talking it over at one time. "Mostly hazy about this Man from Nowhere. How
did he so suddenly become Janet Steele's Uncle Jack?"

"And his name 'Peyton'?" added Nellie Agnew.

"Why, his middle name was John--they always called him by it at home,"
explained Laura Belding. "And, of course, Janet and her mother knew nothing
about the name written on those Osage bank bills. I didn't suspect the
relationship myself.

"But I began to be quite sure that he must have had something to do with
the bank for which those bills were issued. And it seemed probable that, as
he had so much money with him when he landed in Centerport, that he must be
somebody in Osage of wealth and prominence. I wrote secretly to the
postmaster at Osage and learned that the president of the Drovers' Levee
Bank had gone East on a vacation--presumably to hunt up some relatives that
he had not seen for some time."

"Sly Mother Wit!" cried Jess.

"Not such a wonderful thing to do," laughed Laura.

"Not half so wonderful," put in the irrepressible Bobby Hargrew, "as it
seemed to the countryman who came to town and stood gazing up at the tall
steeple of the cathedral. As he gazed the bell began to toll The hick
stopped a passer-by and said:

"'Tell me, why does the bell ring at this time of day?'

"The other man studied the hick for a moment and then said: 'That's easy.
There's somebody pulling on the rope.'"

"Well," said Nellie, when the laugh had subsided, "I guess Janet and her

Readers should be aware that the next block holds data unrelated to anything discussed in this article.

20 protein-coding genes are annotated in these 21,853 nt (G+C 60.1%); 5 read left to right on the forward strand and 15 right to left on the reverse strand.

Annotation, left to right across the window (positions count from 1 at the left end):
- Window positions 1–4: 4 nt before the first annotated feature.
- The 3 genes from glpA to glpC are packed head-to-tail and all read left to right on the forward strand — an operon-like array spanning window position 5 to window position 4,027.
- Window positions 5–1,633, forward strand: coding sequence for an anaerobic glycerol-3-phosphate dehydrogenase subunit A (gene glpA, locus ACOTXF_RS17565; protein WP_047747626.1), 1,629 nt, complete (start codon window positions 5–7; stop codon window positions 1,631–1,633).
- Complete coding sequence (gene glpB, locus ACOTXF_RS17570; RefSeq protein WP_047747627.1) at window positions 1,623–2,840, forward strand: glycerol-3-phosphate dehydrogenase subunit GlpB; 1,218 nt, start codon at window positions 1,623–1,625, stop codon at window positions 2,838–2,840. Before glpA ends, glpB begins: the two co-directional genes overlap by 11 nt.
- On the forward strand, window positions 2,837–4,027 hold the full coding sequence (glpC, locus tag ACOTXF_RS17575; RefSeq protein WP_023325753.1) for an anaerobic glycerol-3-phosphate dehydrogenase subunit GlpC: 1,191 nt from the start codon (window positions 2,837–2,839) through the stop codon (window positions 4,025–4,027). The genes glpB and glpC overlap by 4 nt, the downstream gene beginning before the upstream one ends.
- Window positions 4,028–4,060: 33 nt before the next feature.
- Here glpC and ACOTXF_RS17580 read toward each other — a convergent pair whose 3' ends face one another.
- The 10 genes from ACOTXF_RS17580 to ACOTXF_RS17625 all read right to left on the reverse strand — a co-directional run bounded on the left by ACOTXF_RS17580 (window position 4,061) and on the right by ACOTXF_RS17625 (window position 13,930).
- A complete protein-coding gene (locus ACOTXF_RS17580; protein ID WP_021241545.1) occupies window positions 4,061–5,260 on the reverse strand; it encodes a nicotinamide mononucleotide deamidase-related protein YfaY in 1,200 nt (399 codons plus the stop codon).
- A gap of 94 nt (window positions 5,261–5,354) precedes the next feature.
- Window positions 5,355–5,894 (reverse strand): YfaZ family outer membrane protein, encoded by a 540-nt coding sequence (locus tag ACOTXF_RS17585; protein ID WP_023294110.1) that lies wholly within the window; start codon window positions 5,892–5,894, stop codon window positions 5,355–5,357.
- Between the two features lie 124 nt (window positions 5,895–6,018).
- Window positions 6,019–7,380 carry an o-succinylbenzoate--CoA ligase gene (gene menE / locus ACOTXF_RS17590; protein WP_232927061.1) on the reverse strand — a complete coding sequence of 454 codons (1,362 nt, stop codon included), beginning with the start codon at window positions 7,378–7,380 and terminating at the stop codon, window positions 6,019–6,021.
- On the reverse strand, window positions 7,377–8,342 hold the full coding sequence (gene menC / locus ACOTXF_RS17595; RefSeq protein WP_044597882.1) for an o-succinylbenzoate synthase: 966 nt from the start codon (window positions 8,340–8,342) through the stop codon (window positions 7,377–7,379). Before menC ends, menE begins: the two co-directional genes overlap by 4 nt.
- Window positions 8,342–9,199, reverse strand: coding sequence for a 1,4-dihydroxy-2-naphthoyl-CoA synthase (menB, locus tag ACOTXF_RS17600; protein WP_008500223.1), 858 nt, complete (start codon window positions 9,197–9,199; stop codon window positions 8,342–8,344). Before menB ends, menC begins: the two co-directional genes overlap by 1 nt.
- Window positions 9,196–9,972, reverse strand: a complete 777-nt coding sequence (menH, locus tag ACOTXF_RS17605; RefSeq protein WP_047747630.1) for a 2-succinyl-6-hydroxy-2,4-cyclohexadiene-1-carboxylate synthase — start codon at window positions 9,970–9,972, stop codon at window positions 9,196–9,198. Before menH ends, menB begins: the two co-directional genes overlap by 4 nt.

mother are glad our Laura had such a bright idea."

"Of course! They are going back to Osage with Mr. Weld when he has fully
recovered. And so we shall lose an awfully nice girl friend," Laura

"Gee!" sighed Chet. "And such a pretty girl!"

Jess said not a word.

* * * * *

Of course, all twisted threads must be straightened out at the end of the
story; but our tale really ends with the performance of "The Rose Garden."
That on Friday night was most enthusiastically received by the friends and
parents of the girls of Central High.

It was a worthy production, and the girls deserved all the applause they
received. It encouraged them to give two further performances, and
altogether the three netted a large sum for the Red Cross. The play, in
fact, was the means of raising more money for the fund than any other
single method used for that object in Centerport.

The city "went over the top" in its quota of both memberships and funds,
and that before Christmas. The girls of Central High could rest on their
laurels over the holidays, knowing that they had done well.

"But wait till Gee Gee gets after us after New Year's," prophesied Bobby.

"Don't be so pessimistic," said Jess. "Maybe she won't."

"Why won't she?" demanded Dora Lockwood.

"Nothing will change her," sighed Dora's twin.

"Say!" gasped Bobby, stricken with a sudden thought, "maybe she'll get the
pip, or something, and not be able to teach. That is our only hope!"

"Suppose we turn over a new leaf, as Miss Carrington won't," suggested
Laura in her placid way.

"What's that?" demanded Bobby suspiciously.

"Suppose we agree not to annoy her any more than we can help for the rest
of the school year?"

"There! Isn't that just like you, Laura Belding?" demanded Jess.
"Suggesting the impossible."

This was said in the wings of the school stage during the last performance
of "The Rose Garden." The curtain went up on the last act and the girls
became quiet They watched Janet Steele, as the dark lady of the roses, move
again across the stage. She was very graceful and very pretty. The boys out
front applauded her enthusiastically.

Laura pinched Jess's arm. "Janet certainly has made a hit," she whispered.

"Well," admitted Jess, "she deserves their applause. And she just about
saved our play, Laura. There is no getting around that."